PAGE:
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ERIC Number: ED209616
Record Type: RIE
Publication Date: 1981-Aug
Pages: 22
Abstractor: N/A
Long-Term Changes in Intelligence in Children at Risk.
Worland, Julien; And Others
Retrospective studies of the intellectual performances of children who later became psychotic adults have yielded evidence of early interference in the development of intelligence in future schizophrenics. The intellectual assessments of 153 children were examined during two test periods in the St. Louis Risk Research Project. In 1967-1972, the Wechsler tests of intelligence were administered to offspring in families with one schizophrenic parent, one parent with affective disorder, one parent with schizoaffective disorder, one physically ill parent, or to offspring with two normal parents. In 1975-1978, the intelligence of offspring was tested again at a mean age of 16 years. Differences between children as a function of parental diagnoses were assessed and yielded significant time effects. Children of schizophrenics and children of parents with affective or physical disorders had greater loss in verbal IQ scores between the first and second testing than did the children of schizoaffectives and children of normal parents. Offspring of psychotic mothers had lower IQ scores than those of psychotic fathers. Children of schizophrenics and children of schizoaffectives had the lowest stability in IQ scores from the first to second testing. The findings suggest a need for further replication research on the effects of ill parents on their children. (Author/JAC)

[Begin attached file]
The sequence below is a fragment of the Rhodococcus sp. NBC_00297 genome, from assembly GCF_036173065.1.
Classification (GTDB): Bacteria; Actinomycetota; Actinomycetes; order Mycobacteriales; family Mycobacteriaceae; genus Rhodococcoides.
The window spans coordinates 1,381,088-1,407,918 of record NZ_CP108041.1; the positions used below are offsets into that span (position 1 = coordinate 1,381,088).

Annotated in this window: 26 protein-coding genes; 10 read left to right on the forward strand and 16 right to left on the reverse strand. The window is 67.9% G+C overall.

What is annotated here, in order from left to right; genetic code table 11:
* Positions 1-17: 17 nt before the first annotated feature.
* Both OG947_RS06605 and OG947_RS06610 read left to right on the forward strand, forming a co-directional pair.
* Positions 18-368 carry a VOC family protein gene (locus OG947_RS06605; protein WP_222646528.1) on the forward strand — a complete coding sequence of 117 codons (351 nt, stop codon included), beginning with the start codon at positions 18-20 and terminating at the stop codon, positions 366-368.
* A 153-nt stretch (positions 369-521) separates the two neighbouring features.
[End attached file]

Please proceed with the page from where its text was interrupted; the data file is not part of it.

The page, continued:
Publication Type: Reports - Research; Speeches/Meeting Papers
Education Level: N/A
Audience: N/A
Language: English
Sponsor: National Inst. of Mental Health (DHHS), Bethesda, MD.
Authoring Institution: N/A
Note: Paper presented at the Annual Convention of the American Psychological Association (89th, Los Angeles, CA, August 24-26, 1981).